It’s not a long film so my post won’t be such either, yet I hope you’ll feel encouraged to see it because to me – it’s one of the best nominated productions this year. And I swear, it could have been nominated as the Best Picture among all those big titles and I’m guessing that would be my personal winner. We’re moving to Northern Ireland where two brothers – Turlough (Seamus O’Hara) and Lorcan (James Martin) – are trying to manage their new reality after just recently losing their mother. Lorcan wishes to stay at the family farm as he feels home there and cannot imagine leaving it behind, while his brother is not really willing to get back to rural life. Why don’t they just keep on living the way each wants? Well, the thing is that Lorcan has Down syndrome and, despite being very skilful and quite independent, he cannot be left on his own. So the two brothers have to agree on something, whether they want to or not. In the meantime, they get a list of things their mother wished to do before her death, but unfortunately didn’t have enough time for. Lorcan encourages his brother to experience all the things from the list together with the ashes of their mother, and then he’ll agree to follow Turlough wherever he’ll decide to go. This film is only 23 minutes long, yet it managed to melt my heart and put a smile on my face. I honestly wish more films were made so conscientiously. There’s everything there – a good story, great acting, well-written characters, engaging drama mixed with honestly amusing humour, spiced with a bit of sarcasm and with an adorable message coming at the end. Besides, technically it’s just beautiful. Quality editing definitely adds a lot to my experience while watching a film, so whenever there’s a smart camerawork and decent editing, I’m satisfied. And these 23 minutes are just perfect in my eyes. I was enjoying every second and I believe that this short film may have a huge impact on many people. If I was to tell you what it’s about in one word, I’d say “connection”. So no matter at what stage of your life you are right now, I believe you may take a moment after seeing it and reflect on yourself deeply. And if you’re a cinephile who appreciates meticulousness and aesthetic balance – this film will please you for sure. I guess I don’t need to add that it’s my winner as the Best Live Action Short Film? Well, I don’t. But I will. It is my winner. And let’s hope not only mine. I wish you good connections, my dear readers. And more of such perfect productions.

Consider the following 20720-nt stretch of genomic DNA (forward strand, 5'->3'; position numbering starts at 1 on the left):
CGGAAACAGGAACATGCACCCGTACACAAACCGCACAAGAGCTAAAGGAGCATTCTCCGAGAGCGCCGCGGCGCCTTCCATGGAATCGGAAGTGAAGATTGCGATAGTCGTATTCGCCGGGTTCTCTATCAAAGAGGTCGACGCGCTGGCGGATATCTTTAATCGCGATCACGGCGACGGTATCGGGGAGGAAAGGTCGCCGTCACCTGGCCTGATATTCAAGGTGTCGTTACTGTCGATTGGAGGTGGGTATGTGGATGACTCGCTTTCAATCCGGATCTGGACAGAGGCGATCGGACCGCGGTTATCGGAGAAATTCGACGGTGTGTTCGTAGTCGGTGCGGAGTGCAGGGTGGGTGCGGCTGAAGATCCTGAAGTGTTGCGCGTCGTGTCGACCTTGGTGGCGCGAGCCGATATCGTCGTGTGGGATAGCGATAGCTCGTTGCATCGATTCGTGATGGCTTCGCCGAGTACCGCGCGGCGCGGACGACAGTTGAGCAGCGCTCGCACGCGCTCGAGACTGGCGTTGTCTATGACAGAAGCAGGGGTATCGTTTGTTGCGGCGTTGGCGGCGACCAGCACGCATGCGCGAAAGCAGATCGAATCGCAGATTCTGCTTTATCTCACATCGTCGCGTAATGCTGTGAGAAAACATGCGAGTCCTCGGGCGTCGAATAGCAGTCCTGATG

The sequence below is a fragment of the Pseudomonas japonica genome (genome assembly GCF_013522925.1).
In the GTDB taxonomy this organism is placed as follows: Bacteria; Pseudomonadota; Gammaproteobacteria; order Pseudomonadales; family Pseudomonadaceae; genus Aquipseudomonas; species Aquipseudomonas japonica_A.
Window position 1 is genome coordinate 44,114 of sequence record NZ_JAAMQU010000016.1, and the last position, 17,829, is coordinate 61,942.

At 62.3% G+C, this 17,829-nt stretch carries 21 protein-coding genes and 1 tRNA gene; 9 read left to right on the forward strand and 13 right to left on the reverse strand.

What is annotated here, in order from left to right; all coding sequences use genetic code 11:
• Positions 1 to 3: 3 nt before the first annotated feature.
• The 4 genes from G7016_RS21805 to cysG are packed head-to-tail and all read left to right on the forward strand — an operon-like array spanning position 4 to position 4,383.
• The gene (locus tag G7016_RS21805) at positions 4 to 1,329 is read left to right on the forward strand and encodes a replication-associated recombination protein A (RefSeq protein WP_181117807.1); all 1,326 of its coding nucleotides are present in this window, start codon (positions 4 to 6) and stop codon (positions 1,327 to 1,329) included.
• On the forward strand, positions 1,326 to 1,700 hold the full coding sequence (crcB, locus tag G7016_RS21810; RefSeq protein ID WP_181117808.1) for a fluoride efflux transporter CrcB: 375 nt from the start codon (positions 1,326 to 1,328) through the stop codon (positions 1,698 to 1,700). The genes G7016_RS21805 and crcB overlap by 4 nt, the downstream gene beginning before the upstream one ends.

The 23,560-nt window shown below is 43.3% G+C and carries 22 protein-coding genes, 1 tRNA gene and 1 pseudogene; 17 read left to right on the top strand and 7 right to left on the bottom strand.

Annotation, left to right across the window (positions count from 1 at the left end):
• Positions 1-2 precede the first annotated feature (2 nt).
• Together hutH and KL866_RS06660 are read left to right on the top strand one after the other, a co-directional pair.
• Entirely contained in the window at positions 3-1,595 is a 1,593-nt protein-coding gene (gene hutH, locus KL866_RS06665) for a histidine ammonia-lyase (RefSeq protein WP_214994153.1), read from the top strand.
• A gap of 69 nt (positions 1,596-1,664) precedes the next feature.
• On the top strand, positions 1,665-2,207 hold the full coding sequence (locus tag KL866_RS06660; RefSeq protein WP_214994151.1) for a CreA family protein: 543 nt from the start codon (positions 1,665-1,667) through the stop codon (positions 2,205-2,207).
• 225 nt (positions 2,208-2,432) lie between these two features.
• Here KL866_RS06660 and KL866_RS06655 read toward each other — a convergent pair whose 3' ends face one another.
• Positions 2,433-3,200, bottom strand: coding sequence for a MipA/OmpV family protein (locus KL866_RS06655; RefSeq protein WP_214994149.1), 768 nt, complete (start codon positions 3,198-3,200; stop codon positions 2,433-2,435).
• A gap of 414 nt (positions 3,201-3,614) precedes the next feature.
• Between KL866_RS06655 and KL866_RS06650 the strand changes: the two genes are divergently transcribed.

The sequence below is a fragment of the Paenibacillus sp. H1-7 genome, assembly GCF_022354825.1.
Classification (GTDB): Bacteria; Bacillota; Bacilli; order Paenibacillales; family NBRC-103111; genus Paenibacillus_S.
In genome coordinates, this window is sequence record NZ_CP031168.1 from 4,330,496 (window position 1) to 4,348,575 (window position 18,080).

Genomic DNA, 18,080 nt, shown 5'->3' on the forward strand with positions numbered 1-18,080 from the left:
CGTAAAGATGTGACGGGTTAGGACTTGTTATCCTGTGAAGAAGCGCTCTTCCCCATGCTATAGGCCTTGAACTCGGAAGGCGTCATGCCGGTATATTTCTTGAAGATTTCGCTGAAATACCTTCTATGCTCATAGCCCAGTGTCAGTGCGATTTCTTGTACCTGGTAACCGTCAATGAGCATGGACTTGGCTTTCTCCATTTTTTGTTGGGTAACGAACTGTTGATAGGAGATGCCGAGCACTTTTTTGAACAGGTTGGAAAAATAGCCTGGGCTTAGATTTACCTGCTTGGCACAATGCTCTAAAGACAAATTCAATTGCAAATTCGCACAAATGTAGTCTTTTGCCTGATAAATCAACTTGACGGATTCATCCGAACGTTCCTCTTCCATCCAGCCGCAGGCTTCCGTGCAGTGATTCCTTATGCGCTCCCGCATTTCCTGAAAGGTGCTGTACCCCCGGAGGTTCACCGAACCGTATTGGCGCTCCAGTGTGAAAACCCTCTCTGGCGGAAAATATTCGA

I wasn’t planning to write about this film as it didn’t amaze or leave me speechless while I was watching. But then, I started reading reviews and realised what a fire starter this production is. You may think Disney made a cute animation about a clumsy red panda, but in fact, it’s a film that may hit way too many people. First things first, the plot: we’re actually going back to 2002 – the times of Discmen and Tamagotchi (the first one I loved with my whole heart, the second I was afraid to buy because I knew I’d neglect it sooner or later. Anyway, good times). We get to know Mei (Rosalie Chiang), a 13-year-old girl living with her parents who are taking care of their family temple. Mei is no longer a little baby and she starts keeping some secrets from her parents, such as her admiration for a popular boyband or having a crush on a local guy. As much as her dad (Orion Lee) is rather easygoing, her mother (Sandra Oh) is highly overprotective and strict. One day, Mei wakes up and something is different – she’s transformed into a red panda. Yes, a red panda. Big fluffy red panda. Soon, Mei realises that it’s not for good – she turns into the animal only when feeling strong emotions, so as long as she stays calm, she doesn’t change. Apparently, all women in her family have had this ability and in order not to transform on a daily basis, Mei has to go through some mysterious ritual, thanks to which her red panda spirit will be hidden in a talisman. Seems like an adorable story for children? “Mulan” meets “The Emperor’s New Groove” and such? Not at all. This film is a drama starter, so if you like drama, get some popcorn and enjoy reading. So, first thing that comes to many people’s mind is that this transformation of Mei is actually an allusion to getting period. Well, could be, since Mei is 13 and period is red (as obvious as it can be, I swear). But what happens later in the film is quite illogical considering this theory. Yes, Mei is ashamed of turning into a red panda, but – SPOILER – she ends up feeling proud of her other form and wishes to keep it. So how is that anyhow real? Show me a girl who’s happy to be bleeding and suffering from a horrible pain every month? You may be trying to explain that, but in my opinion, this film isn’t about period. Period. What I personally see in this story is a spotlight on the toxicity of female-female relations. Some people say that Mei’s mother wants her to obey rules and be a good girl because that’s what years of patriarchy have done to her and other women in their family. And it might be true, indeed. But nowadays, Mei’s parents seem to have a lovely relationship where her dad is very supportive and caring, yet her mother keeps on feeling the need to behave in a specific way. I don’t want to analyse the reasons for her behaviour, but it is visible that she has high expectations towards Mei and wants the girl to follow her example, which means that Mei would have to stop being fully herself (including her goofy and clumsy red panda self). And, personally, that’s the message I get from this animation. It’s not about period, it’s about the fact that sometimes the biggest obstacle young women may find in their life is… other women. So obviously, we should learn our lesson, communicate with each other and share as much support as it’s possible. Even though this film is far from being memorable, at least to me, I’m glad such topic has been covered. Feel free to be your own red panda whenever you need to. Cheers!